Illinois Department of Transportation, Erica Borggren, Acting Secretary
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FOR IMMEDIATE RELEASE
August 14, 2007


Contact:


Mike Claffey (IDOT) 312.814.3957
Scott Compton (ISP) 217.782.6637
 

 

IDOT, ISP, Secretary of State Police and local police agencies announce Labor Day Impaired Driving Crackdown

425 road side safety checks aimed at drunk drivers; IDOT devotes $1.7 million for police overtime and media campaign

SPRINGFIELD - The Illinois Department of Transportation (IDOT), Illinois State Police (ISP) and Secretary of State Police announced today at the State Fair in Springfield that they are teaming up with 350 local law enforcement agencies to launch a statewide impaired driving crackdown running from Aug. 17 through the Labor Day Holiday.

“Illinois has seen a record drop in traffic fatalities under the leadership of Gov. Rod Blagojevich,” said Acting IDOT Secretary Milt Sees. “But with more than 40-percent of our state’s traffic fatalities involving alcohol, we know we need to continue aggressively attacking the problem of drunk drivers. Increased enforcement is a way to save more lives. As summer is winding down, we are putting the public on notice: If you drink and drive, you are going to lose.”

“In 2005 in Illinois, 580 people died in alcohol-related crashes. That is nearly 50 lives a month,” said Illinois Secretary of State Jesse White. “The message we want to share today is simple: if you drive drunk, we will arrest you. I am proud to partner with IDOT, ISP and local law enforcement agencies for this very important initiative. Every drunk driving fatality is one too many.”

The statewide Labor Day, You Drink & Drive. You Lose campaign is a combined $1.7 million enforcement and education effort to get drunk drivers off the road. The funds are used to pay for overtime for police agencies and for a media campaign. Statewide, Illinois State Police districts and the Secretary of State Police are teaming up with more than 350 police agencies to perform up to 425 roadside safety checks.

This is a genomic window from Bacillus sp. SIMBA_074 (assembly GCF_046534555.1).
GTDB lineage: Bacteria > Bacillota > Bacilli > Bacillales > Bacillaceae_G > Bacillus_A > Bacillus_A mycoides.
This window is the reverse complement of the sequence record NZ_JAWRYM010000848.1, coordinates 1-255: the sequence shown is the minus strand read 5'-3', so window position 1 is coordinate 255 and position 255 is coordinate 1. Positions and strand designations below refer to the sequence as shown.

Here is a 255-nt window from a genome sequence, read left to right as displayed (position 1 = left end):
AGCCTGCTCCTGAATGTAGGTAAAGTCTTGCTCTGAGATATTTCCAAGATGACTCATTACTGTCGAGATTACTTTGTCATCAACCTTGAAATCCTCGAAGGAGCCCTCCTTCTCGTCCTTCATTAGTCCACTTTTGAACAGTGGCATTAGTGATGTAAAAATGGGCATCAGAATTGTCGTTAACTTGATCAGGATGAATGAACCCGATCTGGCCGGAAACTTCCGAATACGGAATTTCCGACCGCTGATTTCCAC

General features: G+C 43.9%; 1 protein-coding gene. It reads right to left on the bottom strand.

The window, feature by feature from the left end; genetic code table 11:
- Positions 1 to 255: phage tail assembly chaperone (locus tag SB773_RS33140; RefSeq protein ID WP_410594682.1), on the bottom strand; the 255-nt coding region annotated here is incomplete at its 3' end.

The Illinois partnership is part of a national campaign being coordinated with the National Highway Traffic Safety Administration (NHTSA). The national crackdown combines the mobilization of thousands of law enforcement agencies in all 50 states backed by a major media buy to raise awareness of the consequences of driving impaired.

“The message is simple and clear,” said Illinois State Police Director Larry Trent. “We have zero-tolerance for drunk drivers in Illinois. If you are driving impaired, you will be arrested. The ISP will be out in force with local law enforcement conducting roadside safety checks, saturation patrols and other enforcement details to get drunk drivers off the road and save lives that otherwise might be lost.”

According to the NHTSA, studies reveal that nearly 97 percent of the American public sees drinking and driving by others as a threat to their families and themselves. Americans support tougher enforcement and rank impaired driving ahead of healthcare, poverty, the environment and gun control as an issue of importance.

Motorists can also expect enforcement agencies to be checking for compliance with Illinois’ primary enforcement safety belt law, in addition to checking for impairment. Since Governor Blagojevich signed the primary safety belt law, the usage rate has increased from 76 percent to 90 percent, and the number of fatalities has dropped to historically low levels. In 2003 there were 1,454 total fatalities. Since then fatalities have steadily declined to 1,254 in 2006, the lowest number since 1924.

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